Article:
First up was the Swan at Radcot. A large union flag flies riverside and the garden is taken up with ducks and geese. If the picture needed to be anymore British an E-Type Jag revs at the lights. The pub itself doesn’t live up to the promise. The interior lacks the warmth expected with prominent flatscreen tv, set dining tables and an uninspiring choice at the bar. Lou asks about the Rev. James. “It’s a strong dark ale.” There is a definite full stop. No more information will be shared, no further questions asked, just an unblinking stare that comes with years of practice.


Sat in the near empty garden we watch the boats pass and the geese chase the ducks. A YouTube classic in the making, but it only raises a brief smile. A group arrive and sit on the nearest table to us, despite there being an entire garden to choose from. As they salute and shout ahoy to each passing barge, guffawing each time, it’s a sure sign that there will be no second pint.

We make our way back towards Rushey Lock, saying hello to those who we pass. It raises barely a grunt from most. Lou reminds me we’re not up North and such things are not wise. She may be an Aussie, but she certainly understands the North / South divide.  The Trout at Tadpole Bridge is our second attempt at capturing the perfect country pub, which when right delivers more than great beer. It’s about local character and a  real sense of where you are. With roses around the door and a Chocolate Labrador stretched out on the stone floor this is immediately more appealing; as is the beer choice. Starting with Butts’ Barbus Barbus we settle into the small bar area. As with the Swan much of the pub Is taken up with the restaurant. Most country pubs wouldn’t survive without a strong food trade and in the case of the Trout this would seem to be it’s focus. The bar, as pleasant as it is, seems like a mere waiting area. Evening service starts at 7pm and at 6pm on a Bank Holiday Sunday we are among only a handful of punters. Service seems oddly schizophrenic with a warm welcome to some and the bare minimum for others.

The menu looks good but we have we food back at the Lock. What is required is something to soak up the beer. We ask for chips. The answer is firmly no. Chips are only served as a side. It is also 6.30pm and we are reminded the kitchen is closed until 7pm. A kind of no and even if we did the kitchens closed, so unlucky and unlucky again. We have a second round, this time of the Ramsbury Bitter which is the surprise of the day. With a smokey ashen taste it’s unexpected but more than welcome to take our minds off food. Orders start to be taken and we decide to go with the local cheese board. Now this would seem simple enough but I’m again told the kitchen opens at 7pm. Thoughts of Michael Douglas in Falling Down spring to mind but I keep the rage under wraps. It’s 6.50pm and orders are being taken in the restauarnt. Added to which it’s a cheese board. Hardly the most taxing of dishes to prepare. I persevere and with a sullen shrug I’m told to choose a selection of 3. There’s no mention on the board that the selection is limited and when raised I get a stare that says it all. A few years practice and it’ll be spot on. The Oxford Blue, Single Gloucester and Bath Soft are served on slate, the edges look like they’ve been cut well before ordering and it suffers as cheese boards always seem to from a severe lack of oatcake. That is unless you want to load half a wedge of blue onto each one.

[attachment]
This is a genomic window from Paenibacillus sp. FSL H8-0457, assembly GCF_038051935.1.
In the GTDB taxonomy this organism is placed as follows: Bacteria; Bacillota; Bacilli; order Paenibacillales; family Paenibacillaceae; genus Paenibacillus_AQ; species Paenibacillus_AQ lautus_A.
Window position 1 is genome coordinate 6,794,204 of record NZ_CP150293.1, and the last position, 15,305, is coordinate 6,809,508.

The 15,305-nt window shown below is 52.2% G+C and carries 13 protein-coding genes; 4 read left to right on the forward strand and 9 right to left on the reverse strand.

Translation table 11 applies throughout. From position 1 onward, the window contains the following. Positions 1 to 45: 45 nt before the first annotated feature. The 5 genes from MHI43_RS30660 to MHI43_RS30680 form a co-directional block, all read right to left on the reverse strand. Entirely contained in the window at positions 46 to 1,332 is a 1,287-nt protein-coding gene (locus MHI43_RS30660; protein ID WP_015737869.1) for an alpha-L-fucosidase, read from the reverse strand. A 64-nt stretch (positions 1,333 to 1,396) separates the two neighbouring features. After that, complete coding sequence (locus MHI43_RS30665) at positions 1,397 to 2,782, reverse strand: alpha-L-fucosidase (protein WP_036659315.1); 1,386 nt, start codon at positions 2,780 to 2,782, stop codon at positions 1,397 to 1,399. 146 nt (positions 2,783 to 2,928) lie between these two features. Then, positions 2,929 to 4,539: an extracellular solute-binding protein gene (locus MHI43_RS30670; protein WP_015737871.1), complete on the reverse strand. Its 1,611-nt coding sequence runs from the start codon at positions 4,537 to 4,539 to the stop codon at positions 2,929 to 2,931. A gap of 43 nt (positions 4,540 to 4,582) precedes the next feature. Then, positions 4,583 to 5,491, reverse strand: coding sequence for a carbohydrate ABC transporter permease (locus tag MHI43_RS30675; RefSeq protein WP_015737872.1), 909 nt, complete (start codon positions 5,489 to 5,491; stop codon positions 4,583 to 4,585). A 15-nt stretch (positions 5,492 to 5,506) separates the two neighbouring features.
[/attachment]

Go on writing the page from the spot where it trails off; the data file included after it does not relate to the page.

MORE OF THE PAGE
We leave a little more satisfied than the Swan, thanks wholly to the beer, but still not having found the Country Pub I’ve been craving. It’s proof that bricks and mortar, roses around the door and an idyllic location don’t guarantee a great pub.  So back to the Lock to singe some more grass and uncork a bottle of Lagavulin 16 year old, hoping that in the absence of TV we will be treated to more of the simple joy of watching a goose chase a duck.


The Search Continues… Country Pubs